Driving Miss Daisy is based on Uhry's play of the same name, and not much changes from stage to screen. It's very theatrical in its production—intimate scenes, no blockbuster effects or elaborate sets. The film has very few characters. Boolie's wife, Florine, is unseen in the play, but in the film she's played by Tony award and Grammy-winning stage actress Patti Lupone to provide some contrast and conflict with her mother-in-law, Miss Daisy.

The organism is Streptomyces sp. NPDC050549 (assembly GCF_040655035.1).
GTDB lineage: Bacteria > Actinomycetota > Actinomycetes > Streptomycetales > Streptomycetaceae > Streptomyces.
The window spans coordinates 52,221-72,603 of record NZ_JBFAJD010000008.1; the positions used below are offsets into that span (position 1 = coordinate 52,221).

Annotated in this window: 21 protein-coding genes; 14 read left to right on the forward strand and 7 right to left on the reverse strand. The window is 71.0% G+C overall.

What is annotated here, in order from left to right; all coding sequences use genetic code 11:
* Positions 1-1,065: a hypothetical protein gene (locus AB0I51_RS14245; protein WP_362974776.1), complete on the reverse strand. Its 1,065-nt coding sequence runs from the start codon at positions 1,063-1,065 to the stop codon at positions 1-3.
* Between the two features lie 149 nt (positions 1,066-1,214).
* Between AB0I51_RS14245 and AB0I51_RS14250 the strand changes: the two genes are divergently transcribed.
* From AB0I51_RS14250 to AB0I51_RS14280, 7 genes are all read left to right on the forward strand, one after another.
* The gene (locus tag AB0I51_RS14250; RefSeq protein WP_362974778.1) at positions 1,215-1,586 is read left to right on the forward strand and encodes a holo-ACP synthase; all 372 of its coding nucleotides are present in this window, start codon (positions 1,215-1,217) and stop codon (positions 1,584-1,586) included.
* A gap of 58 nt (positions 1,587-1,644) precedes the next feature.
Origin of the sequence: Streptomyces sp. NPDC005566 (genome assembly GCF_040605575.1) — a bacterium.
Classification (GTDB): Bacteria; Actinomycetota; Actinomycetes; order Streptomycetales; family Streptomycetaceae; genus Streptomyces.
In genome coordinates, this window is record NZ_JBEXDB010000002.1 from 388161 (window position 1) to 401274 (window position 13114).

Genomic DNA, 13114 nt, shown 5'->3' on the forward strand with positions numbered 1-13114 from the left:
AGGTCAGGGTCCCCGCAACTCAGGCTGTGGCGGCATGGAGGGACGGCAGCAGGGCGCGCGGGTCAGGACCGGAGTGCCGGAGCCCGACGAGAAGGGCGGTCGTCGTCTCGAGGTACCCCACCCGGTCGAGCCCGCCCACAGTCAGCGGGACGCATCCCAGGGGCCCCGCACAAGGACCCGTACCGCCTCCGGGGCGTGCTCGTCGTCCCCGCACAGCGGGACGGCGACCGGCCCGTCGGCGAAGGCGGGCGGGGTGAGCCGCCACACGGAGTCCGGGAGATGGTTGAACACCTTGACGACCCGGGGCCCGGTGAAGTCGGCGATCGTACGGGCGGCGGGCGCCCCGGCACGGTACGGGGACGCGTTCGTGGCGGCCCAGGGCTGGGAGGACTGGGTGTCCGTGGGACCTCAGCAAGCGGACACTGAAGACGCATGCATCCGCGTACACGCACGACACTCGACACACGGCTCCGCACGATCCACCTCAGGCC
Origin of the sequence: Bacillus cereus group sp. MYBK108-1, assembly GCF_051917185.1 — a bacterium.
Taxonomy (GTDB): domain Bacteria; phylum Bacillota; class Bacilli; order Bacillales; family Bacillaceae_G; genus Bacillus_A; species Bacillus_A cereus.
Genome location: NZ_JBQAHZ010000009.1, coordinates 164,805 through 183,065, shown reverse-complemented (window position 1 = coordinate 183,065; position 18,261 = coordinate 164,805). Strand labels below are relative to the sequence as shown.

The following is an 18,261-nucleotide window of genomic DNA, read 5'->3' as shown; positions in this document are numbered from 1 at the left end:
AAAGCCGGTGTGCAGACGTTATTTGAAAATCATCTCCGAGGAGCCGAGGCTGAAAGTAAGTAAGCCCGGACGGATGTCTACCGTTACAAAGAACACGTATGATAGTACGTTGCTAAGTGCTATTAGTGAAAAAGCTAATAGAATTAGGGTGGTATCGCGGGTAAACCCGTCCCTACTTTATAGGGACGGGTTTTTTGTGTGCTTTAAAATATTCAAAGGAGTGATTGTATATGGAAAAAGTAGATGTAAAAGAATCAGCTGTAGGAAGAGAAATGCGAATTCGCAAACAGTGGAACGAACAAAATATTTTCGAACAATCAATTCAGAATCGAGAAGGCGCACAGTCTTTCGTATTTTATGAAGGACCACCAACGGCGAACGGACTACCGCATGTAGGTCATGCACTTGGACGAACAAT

Many of the scenes are shot as you would see on a stage. The characters are in the same house, even if Miss Daisy is separated by the wall between dining room where she eats and the kitchen where the help stays. The majority of the film's scenes are of Miss Daisy and Hoke in the car. Again, they're quiet affairs. No high-speed chases here. You can easily see these scenes taking place on an intimate stage. The fanciest production values are the awesome cars that Boolie buys for Hoke to drive Miss Daisy, particularly that 1949 Hudson Commodore. If you'd been in Scottsdale, Arizona in 2014, you could have bought it at auction for $66,000.